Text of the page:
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Vol. 16, No. 13 Week of March 27, 2011
Providing coverage of Alaska and Northwest Canada's mineral industry

Mining News: A mining renaissance glimmers in Alaska

While state welcomes a new mine in 2010, a bevy of mineral projects are positioned to join Alaska’s six producers in coming decade

Shane Lasley

Mining News

Will the next decade usher in a mining renaissance in Alaska? With six operating mines producing some US$3 billion worth of minerals in 2010 and another 10 projects positioning themselves to join the ranks, mining in the Far North state is beginning to show a glimmer of its former glory.

A century ago dozens of mines were operating across the Last Frontier, including world-class operations such as Treadwell, the largest gold mine of its time, and Kennecott, considered to be the richest known concentration of copper in the world. By the beginning of World War II, large-scale mines had vanished from Alaska’s landscape.

This tumultuous time also can be considered the beginning of the modern era of mining in Alaska.  

In 1943 Italian immigrant Emil Usibelli began supplying coal to the strategic Ladd Army Air Field (now Fort Wainwright) near Fairbanks. Equipped with a small dozer and a converted logging truck, the Italian immigrant and his partner fulfilled a 10,000-ton coal contract, marking the debut of Usibelli Coal Mine Inc., a family-owned company that now produces upwards of 2 million tons of coal annually.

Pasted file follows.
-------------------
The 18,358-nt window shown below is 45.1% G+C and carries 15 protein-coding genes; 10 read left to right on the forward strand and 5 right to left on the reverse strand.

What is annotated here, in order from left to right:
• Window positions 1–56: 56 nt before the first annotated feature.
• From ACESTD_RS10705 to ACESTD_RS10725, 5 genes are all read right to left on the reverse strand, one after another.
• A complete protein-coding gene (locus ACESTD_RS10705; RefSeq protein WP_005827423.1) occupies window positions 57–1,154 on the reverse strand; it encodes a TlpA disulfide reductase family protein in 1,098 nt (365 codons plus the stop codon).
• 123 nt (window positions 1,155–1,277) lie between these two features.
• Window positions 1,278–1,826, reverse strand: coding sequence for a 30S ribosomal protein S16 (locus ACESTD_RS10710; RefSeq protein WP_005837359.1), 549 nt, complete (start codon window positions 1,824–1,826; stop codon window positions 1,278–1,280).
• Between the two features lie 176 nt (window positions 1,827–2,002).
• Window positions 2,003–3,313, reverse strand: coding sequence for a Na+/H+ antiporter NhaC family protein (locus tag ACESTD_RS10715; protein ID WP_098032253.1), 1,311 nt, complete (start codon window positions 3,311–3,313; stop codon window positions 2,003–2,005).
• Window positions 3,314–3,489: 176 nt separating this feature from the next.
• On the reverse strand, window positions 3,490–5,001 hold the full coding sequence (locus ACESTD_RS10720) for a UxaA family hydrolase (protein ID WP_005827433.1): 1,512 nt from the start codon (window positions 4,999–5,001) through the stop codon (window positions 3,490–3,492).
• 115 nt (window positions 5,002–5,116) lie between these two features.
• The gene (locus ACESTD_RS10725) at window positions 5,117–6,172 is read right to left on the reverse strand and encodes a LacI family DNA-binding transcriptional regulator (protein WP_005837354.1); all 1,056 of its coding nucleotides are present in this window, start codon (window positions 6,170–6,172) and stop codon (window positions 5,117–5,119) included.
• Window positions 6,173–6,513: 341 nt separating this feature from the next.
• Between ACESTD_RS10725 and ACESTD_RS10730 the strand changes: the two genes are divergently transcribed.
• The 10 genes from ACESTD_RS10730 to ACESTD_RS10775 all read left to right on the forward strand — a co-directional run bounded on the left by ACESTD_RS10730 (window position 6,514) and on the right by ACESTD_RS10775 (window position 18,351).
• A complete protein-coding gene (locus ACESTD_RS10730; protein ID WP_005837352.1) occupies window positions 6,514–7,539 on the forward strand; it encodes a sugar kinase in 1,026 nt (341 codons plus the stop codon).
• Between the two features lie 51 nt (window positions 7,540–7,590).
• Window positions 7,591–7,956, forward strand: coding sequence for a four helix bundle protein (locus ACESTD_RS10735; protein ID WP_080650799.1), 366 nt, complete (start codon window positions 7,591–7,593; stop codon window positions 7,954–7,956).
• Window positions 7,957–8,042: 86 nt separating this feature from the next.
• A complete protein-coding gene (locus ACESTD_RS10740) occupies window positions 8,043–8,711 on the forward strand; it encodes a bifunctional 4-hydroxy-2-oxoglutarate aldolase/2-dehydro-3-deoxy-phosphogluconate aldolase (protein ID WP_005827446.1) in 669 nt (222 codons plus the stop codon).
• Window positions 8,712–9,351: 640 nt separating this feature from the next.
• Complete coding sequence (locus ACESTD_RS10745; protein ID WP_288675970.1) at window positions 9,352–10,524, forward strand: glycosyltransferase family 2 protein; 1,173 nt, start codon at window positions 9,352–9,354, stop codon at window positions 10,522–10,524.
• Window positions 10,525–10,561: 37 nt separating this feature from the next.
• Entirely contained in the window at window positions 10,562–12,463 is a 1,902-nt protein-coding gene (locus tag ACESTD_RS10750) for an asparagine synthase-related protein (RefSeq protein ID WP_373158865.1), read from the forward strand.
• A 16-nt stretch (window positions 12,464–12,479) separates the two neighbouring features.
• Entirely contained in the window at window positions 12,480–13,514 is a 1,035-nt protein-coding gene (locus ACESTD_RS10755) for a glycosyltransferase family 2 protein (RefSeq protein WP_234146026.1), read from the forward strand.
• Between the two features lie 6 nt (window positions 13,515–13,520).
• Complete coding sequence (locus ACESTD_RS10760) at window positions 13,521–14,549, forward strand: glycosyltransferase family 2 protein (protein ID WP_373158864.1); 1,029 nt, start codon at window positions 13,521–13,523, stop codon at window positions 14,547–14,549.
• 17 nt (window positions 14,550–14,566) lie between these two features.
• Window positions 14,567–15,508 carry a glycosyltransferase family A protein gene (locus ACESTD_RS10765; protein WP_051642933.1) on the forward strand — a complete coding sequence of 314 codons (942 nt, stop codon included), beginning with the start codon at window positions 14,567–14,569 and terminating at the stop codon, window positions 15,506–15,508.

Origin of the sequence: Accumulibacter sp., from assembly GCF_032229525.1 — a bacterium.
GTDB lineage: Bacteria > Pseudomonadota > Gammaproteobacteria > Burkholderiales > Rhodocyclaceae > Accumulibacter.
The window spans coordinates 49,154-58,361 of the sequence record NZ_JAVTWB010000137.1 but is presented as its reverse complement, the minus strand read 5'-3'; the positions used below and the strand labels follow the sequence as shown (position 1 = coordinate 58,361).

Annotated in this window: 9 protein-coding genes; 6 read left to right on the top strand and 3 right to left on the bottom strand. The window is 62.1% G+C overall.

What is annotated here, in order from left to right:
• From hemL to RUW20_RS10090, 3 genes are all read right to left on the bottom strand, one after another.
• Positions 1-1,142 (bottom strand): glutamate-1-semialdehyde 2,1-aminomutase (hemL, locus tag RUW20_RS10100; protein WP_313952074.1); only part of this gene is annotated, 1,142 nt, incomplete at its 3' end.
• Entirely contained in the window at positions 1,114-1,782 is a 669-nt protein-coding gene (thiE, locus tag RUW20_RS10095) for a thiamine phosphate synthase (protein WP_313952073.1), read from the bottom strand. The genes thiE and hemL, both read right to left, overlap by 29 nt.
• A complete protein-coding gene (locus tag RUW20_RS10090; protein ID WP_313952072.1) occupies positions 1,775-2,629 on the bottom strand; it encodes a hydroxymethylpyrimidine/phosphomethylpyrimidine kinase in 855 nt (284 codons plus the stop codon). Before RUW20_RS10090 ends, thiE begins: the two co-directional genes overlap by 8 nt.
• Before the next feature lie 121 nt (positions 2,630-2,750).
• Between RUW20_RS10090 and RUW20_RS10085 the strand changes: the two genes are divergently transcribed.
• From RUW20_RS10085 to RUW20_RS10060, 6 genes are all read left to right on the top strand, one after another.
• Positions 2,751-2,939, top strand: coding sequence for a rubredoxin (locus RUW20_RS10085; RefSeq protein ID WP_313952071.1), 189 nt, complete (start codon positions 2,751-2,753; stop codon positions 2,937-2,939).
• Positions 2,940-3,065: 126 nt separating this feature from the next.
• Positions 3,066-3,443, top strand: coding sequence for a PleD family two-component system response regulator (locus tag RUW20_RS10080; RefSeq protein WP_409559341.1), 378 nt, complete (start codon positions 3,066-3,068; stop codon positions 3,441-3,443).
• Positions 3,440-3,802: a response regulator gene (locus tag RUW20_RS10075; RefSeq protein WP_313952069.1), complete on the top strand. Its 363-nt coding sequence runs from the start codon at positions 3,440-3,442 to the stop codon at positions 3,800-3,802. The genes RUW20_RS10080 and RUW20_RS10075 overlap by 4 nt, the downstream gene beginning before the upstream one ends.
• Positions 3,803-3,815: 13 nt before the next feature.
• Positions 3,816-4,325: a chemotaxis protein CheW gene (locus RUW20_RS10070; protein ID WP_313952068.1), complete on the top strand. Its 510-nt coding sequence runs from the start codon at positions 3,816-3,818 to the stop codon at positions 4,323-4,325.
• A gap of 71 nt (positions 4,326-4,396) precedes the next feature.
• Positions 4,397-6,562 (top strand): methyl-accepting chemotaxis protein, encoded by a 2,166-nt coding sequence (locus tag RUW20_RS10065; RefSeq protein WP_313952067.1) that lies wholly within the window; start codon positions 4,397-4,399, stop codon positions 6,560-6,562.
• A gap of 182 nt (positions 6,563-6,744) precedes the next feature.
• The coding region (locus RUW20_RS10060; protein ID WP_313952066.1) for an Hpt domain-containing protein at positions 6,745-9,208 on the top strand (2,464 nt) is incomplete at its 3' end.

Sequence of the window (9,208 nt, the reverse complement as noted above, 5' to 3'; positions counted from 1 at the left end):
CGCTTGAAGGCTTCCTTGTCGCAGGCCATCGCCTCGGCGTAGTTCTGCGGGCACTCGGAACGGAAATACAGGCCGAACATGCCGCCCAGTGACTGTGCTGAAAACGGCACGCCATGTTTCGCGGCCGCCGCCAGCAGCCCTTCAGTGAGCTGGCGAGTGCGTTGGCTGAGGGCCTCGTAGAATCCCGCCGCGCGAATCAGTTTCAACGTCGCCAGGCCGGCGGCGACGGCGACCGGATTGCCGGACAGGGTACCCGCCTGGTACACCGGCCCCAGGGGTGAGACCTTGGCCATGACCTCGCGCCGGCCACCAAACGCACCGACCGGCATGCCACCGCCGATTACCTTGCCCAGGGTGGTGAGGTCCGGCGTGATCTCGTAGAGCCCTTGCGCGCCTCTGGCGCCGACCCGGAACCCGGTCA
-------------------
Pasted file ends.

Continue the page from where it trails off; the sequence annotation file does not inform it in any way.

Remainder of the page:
Today, with the addition in 2010 of the Kensington gold mine near Juneau, Alaska boasts six major mines. These operations produced more than 600,000 tons of zinc, around 900,000 ounces of gold, some 14 million ounces of silver, 135,000 tons of lead and 2 million tons of coal in 2010.

“We have six major producing mines, three major development projects, three advanced exploration projects and somewhere around 60 significant exploration projects with about 24 of those spending a million dollars or more in 2010,” Alaska Division of Geological & Geographical Surveys Senior Minerals Geologist Dave Szumigala explains.

Zinc, which makes up about 40 percent of Alaska’s annual production in terms of value, is currently the dominant mineral produced in the state. A position the industrial metal will likely relinquish if any of Alaska’s massive gold projects come online in the next decade.

With the advent of Pebble, Alaska also would emerge as a major producer of copper, a metal not currently mined in the state.

Alaska has two fully permitted smaller scale gold projects, a 25-million-ton-per-year coal project seeking its permits and seven projects with the potential to contribute to a mining renaissance in the Last Frontier.

Here is a look at Alaska’s producing mines and the advanced exploration projects eyeing production in the coming decade.

To read Mining News' "2011 Mining Outlook," please visit: http://www.starzhost.com/petroleumnews/mnpdfarch/867666679.pdf#page=16



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